About the Authors. Foreword. Preface. Acknowledgements. Abbreviations PART I THE QOS REALM. 1 The QOS world. 1.1 Operation and Signaling. 1.2 Standards and Per-Hop Behavior. 1.3 Traffic Characterization. 1.4 A Router without QOS. 1.5 Conclusion. References. Further Reading. 2 The QOS Tools. 2.1 Classifiers and Classes of Service. 2.2 Metering and Coloring - CIR/PIR Model. 2.3 The Policer Tool. 2.4 The Shaper Function. 2.5 Comparing Policing and Shaping. 2.6 Queue. 2.7 The Scheduler. 2.8 The Rewrite Tool. 2.9 Example of Combining Tools. 2.10 Delay and Jitter Insertion. 2.11 Packet Loss. 2.12 Conclusion. Reference. 3 Challenges. 3.1 Defining the Classes of Service. 3.2 Classes of Service and Queues Mapping. 3.3 Inherent Delay Factors. 3.4 Congestion Points. 3.5 Trust Borders. 3.6 Granularity Levels. 3.7 Control Traffic. 3.8 Trust, Granularity, and Control Traffic. 3.9 Conclusion. Further Reading. 4 Traffic Types. 4.1 Anatomy of the TCP Protocol. 4.2 The TCP Session. 4.3 TCP Congestion Mechanism. 4.4 TCP Congestion Scenario. 4.5 PMTU. 4.6 QOS Conclusions for TCP. 4.7 Real-Time Traffic. 4.8 Anatomy of Real-Time Traffic. 4.9 RTP. 4.10 VOIP. 4.11 QOS Conclusions for VOIP. 4.12 IPTV. 4.13 Long-lived versus Short-lived Sessions. 4.14 Example of Internet Radio/Video. 4.15 Example of Peer-to-Peer (P2P) Applications. 4.16 Discovering P2P on the Network. 4.17 Illegal File Sharing and Copyright Violation. 4.18 QOS Conclusions for New Internet Applications. References. Further Reading. PAER II TOOLS. 5 Classifiers. 5.1 Packet QOS Markings. 5.2 Inbound Interface Information. 5.3 Deep Packet inspection. 5.4 Selecting Classifiers. 5.5 The QOS Network Perspective. 5.6 MPLS DiffServ-TE. 5.7 Mixing Different QOS Realms. 5.8 Conclusions. References. 6 Policing and Shaping. 6.1 Token Buckets. 6.2 Traffic Bursts. 6.3 Dual-Rate Token Buckets. 6.4 Shapers and Leaky Buckets. 6.5 Excess Traffic and Oversubscription. 6.6 Comparing and Applying Policer and Shaper Tools. 6.7 Conclusion. Reference. 7 Queuing and Scheduling. 7.1 Queuing and Scheduling Concepts. 7.2 Packets and Cellification. 7.3 Different Types of Queuing Disciplines. 7.4 FIFO - First in, First out. 7.5 Fair Queuing. 7.6 Priority Queuing. 7.7 Weighted Fair Queueing. 7.8 Weighted Round Robin. 7.9 Deficit Weighted Round Robin. 7.10 Priority-Based Deficit Weighted Round Robin. 7.10 Conclusions about the Best Queuing Discipline. Further Reading. 8 Advanced Queueing topics. 8.1 Hierarchical Scheduling. 8.2 Queues Lengths and Buffer Size. 8.3 Dynamically Sized versus Fixed-size Queue Buffers. 8.4 RED - Random Early Discard. 8.5 Using RED with TCP Sessions. 8.6 Differentiating Traffic Inside a Queue with WRED. 8.7 Head versus Tail RED. 8.8 Segmented and interpolated RED Profiles. 8.9 Conclusion. Further Reading. PART III CASE STUDIES. 9 The VPLS Case Study. 9.1 High-Level Case Study Overview. 9.2 Virtual Private Networks. 9.3 Service Overview. 9.4 Service Technical Implementation. 9.5 Network Internals. 9.6 Classes of Service and Queue Mapping. 9.7 Classification and Trust Borders. 9.8 Admission Control. 9.9 Rewrite Rules. 9.10 Absorbing Traffic Bursts at the Egress. 9.11 Queues and Scheduling at Core-Facing Interfaces. 9.12 Queues and Scheduling at Customer-Facing Interfaces. 9.13 Tracing a Packet Through the Network. 9.14 Adding More Services. 9.15 Multicast Traffic. 9.16 Using Bandwidth Reservations. 9.17 Conclusion. Further Reading. 10 Case Study IP RAN and Mobile Backhaul QOS. 10.1 Evolution from 2G to 4G. 10.2 2G Network Components. 10.3 Traffic on 2G Networks. 10.4 3G Network Components. 10.5 Traffic on 3G Networks. 10.6 LTE Network Components. 10.7 LTE Traffic Types. 10.8 LTE Traffic Classes. 10.9 Conclusion. References. Further Reading. 11 Conclusion. Index.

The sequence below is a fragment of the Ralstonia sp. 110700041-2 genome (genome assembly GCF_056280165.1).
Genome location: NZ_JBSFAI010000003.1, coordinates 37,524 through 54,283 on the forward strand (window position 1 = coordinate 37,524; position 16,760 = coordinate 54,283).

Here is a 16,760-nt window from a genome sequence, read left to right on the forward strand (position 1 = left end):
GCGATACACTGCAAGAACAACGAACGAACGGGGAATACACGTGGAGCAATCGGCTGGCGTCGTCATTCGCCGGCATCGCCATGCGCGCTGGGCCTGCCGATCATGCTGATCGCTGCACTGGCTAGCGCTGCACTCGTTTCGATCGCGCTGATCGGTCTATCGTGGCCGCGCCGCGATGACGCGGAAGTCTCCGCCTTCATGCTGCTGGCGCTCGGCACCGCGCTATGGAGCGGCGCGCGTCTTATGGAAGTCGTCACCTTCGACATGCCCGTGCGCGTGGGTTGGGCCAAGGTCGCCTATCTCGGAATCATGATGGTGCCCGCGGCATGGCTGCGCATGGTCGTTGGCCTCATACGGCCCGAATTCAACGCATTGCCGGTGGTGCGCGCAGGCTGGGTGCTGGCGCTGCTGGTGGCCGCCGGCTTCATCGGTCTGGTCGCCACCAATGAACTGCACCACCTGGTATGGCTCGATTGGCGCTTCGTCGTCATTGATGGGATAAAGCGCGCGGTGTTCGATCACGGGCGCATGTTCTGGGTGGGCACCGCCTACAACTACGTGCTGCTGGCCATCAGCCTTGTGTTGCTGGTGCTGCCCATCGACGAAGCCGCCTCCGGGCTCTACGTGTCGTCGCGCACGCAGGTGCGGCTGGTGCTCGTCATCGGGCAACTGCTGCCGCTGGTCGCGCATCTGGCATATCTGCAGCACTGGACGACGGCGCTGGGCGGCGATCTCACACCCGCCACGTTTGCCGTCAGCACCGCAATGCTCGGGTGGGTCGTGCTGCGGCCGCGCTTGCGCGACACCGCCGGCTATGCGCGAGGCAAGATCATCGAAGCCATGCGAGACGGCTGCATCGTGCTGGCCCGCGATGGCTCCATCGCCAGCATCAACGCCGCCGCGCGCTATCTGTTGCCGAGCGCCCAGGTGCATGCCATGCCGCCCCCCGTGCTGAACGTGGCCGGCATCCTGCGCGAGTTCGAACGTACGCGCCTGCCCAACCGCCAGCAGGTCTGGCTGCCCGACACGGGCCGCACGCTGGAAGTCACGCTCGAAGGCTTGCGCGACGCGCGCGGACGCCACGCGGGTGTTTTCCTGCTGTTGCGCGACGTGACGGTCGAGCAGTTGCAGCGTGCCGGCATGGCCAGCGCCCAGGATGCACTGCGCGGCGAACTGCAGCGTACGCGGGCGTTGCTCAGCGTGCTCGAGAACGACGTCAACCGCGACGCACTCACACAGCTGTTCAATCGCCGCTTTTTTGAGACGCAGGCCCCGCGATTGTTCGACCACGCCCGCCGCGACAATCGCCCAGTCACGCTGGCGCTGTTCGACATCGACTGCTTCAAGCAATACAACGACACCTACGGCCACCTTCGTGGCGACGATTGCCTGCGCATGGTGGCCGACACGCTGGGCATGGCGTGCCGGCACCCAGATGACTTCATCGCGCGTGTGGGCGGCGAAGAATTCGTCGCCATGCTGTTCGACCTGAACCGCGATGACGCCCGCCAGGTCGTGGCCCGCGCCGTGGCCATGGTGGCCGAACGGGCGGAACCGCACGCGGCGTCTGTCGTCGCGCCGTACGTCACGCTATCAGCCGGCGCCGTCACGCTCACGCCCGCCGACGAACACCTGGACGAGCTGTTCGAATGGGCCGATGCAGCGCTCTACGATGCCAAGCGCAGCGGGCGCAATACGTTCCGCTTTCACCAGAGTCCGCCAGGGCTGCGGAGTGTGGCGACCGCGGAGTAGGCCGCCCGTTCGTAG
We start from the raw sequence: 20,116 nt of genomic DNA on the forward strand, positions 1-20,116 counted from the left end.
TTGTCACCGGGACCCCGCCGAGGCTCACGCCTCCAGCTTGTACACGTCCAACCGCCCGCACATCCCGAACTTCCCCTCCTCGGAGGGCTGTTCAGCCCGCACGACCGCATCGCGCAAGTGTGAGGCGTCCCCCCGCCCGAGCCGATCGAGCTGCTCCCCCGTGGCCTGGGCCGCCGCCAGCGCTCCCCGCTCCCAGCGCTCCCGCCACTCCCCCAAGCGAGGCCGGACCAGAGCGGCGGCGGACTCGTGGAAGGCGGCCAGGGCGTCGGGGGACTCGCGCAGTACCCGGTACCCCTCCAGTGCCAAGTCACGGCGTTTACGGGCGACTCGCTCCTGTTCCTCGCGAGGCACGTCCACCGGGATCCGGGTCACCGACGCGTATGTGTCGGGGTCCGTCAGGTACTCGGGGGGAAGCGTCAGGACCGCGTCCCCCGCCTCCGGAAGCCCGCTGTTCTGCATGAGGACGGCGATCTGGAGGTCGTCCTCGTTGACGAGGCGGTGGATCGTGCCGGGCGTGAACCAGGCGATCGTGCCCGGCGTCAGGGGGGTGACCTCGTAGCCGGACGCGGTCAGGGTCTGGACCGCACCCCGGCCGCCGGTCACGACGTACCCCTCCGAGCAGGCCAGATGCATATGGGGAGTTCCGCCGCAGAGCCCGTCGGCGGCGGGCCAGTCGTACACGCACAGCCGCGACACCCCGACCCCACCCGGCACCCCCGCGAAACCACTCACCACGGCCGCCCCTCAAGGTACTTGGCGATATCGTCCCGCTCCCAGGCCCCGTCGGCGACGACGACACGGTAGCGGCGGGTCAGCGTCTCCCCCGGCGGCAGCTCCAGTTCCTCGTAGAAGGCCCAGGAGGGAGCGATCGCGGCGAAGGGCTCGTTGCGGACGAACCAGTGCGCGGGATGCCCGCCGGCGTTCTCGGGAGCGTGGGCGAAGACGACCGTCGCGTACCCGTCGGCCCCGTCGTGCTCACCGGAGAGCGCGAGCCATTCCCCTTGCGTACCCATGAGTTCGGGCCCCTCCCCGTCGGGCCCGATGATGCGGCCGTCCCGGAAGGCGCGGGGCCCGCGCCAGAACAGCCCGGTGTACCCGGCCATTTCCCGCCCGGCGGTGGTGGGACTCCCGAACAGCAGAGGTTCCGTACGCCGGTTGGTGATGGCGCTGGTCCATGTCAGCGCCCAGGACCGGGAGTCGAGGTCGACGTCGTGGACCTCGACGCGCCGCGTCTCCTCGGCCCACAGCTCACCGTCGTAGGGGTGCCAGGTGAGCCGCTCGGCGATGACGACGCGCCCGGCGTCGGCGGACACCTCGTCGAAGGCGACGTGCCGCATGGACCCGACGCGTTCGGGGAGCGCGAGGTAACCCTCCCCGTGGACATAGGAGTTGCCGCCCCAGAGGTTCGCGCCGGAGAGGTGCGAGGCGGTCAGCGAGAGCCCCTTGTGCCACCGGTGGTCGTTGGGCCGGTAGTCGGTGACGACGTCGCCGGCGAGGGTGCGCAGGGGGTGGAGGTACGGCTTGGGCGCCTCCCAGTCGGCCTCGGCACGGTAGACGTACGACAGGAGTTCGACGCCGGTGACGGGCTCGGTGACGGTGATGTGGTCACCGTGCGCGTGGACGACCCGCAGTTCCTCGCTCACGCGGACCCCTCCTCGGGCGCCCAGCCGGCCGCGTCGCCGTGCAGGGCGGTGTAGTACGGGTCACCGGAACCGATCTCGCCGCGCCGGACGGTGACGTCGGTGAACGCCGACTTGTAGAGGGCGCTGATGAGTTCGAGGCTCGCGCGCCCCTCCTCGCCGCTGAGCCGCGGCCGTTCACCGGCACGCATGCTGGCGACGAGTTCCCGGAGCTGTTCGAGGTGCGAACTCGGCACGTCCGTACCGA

Miguel Barreiros is a senior professional services engineerat Juniper Networks, working mainly with Ethernet and IP/MPLSnetworks across all the EMEA theatre. As part of his role he hasworked with the QOS topic, from a design and implementationperspective, on several different customers such as BritishTelecom, Telstra and Telefonica. Prior to joining Juniper Networks,Miguel worked in Portugal Telecom (Service Provider), on networkdeployment, focusing on services, QOS and quality measurement. Heholds a M.Sc. in computer science from Instituto Superior Tecnico,Portugal. He is a Juniper Network Certified Instructor (JNCI) andalso holds the JNCIE (#193) certification. Peter Lundqvist is a senior Beta-engineer working inJuniper Networks Systest with support of field test of new featuresand solutions before they are public available. Prior to working inJuniper Networks Engineering department, Peter worked asprofessional services engineer with network design andimplementation of large-scale networks including QOS topics. Peterhas worked more than 8 years in Juniper Networks. Prior to joiningJuniper Networks Peter worked in Cisco Systems as ConsultingEngineer.